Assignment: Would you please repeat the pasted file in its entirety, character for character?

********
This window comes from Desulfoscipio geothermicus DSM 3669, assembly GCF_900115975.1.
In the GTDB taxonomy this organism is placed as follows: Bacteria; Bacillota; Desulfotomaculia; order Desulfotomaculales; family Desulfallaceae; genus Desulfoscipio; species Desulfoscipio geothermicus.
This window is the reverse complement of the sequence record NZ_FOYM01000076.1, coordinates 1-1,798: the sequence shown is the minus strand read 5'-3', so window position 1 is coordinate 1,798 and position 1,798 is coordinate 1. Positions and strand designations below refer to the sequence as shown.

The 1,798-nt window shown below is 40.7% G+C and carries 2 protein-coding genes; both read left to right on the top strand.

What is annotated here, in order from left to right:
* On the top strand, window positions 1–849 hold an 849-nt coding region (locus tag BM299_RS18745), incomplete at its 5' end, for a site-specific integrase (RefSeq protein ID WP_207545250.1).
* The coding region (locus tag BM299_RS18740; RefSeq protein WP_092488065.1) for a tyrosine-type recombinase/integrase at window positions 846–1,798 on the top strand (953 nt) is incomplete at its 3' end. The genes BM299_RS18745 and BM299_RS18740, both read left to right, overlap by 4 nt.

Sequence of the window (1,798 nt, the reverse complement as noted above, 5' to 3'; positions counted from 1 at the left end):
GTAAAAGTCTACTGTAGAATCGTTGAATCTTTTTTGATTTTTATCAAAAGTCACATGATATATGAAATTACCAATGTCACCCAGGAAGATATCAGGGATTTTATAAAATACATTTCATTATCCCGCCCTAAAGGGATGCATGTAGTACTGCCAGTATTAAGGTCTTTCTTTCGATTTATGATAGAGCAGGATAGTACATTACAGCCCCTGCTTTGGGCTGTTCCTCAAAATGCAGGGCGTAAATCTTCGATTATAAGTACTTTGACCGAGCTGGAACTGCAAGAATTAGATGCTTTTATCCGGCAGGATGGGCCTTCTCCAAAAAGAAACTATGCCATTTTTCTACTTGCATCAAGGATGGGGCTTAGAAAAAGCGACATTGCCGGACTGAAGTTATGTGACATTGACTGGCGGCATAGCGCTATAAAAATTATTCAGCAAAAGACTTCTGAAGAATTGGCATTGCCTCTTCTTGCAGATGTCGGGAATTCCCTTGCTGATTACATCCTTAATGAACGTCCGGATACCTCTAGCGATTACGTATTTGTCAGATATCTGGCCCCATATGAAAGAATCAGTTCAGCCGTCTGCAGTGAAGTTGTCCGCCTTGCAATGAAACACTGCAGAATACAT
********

This window comes from Desulfoscipio geothermicus DSM 3669, assembly GCF_900115975.1.
In the GTDB taxonomy this organism is placed as follows: Bacteria; Bacillota; Desulfotomaculia; order Desulfotomaculales; family Desulfallaceae; genus Desulfoscipio; species Desulfoscipio geothermicus.
This window is the reverse complement of the sequence record NZ_FOYM01000076.1, coordinates 1-1,798: the sequence shown is the minus strand read 5'-3', so window position 1 is coordinate 1,798 and position 1,798 is coordinate 1. Positions and strand designations below refer to the sequence as shown.

The 1,798-nt window shown below is 40.7% G+C and carries 2 protein-coding genes; both read left to right on the top strand.

What is annotated here, in order from left to right:
* On the top strand, window positions 1–849 hold an 849-nt coding region (locus tag BM299_RS18745), incomplete at its 5' end, for a site-specific integrase (RefSeq protein ID WP_207545250.1).
* The coding region (locus tag BM299_RS18740; RefSeq protein WP_092488065.1) for a tyrosine-type recombinase/integrase at window positions 846–1,798 on the top strand (953 nt) is incomplete at its 3' end. The genes BM299_RS18745 and BM299_RS18740, both read left to right, overlap by 4 nt.

Sequence of the window (1,798 nt, the reverse complement as noted above, 5' to 3'; positions counted from 1 at the left end):
GTAAAAGTCTACTGTAGAATCGTTGAATCTTTTTTGATTTTTATCAAAAGTCACATGATATATGAAATTACCAATGTCACCCAGGAAGATATCAGGGATTTTATAAAATACATTTCATTATCCCGCCCTAAAGGGATGCATGTAGTACTGCCAGTATTAAGGTCTTTCTTTCGATTTATGATAGAGCAGGATAGTACATTACAGCCCCTGCTTTGGGCTGTTCCTCAAAATGCAGGGCGTAAATCTTCGATTATAAGTACTTTGACCGAGCTGGAACTGCAAGAATTAGATGCTTTTATCCGGCAGGATGGGCCTTCTCCAAAAAGAAACTATGCCATTTTTCTACTTGCATCAAGGATGGGGCTTAGAAAAAGCGACATTGCCGGACTGAAGTTATGTGACATTGACTGGCGGCATAGCGCTATAAAAATTATTCAGCAAAAGACTTCTGAAGAATTGGCATTGCCTCTTCTTGCAGATGTCGGGAATTCCCTTGCTGATTACATCCTTAATGAACGTCCGGATACCTCTAGCGATTACGTATTTGTCAGATATCTGGCCCCATATGAAAGAATCAGTTCAGCCGTCTGCAGTGAAGTTGTCCGCCTTGCAATGAAACACTGCAGAATACAT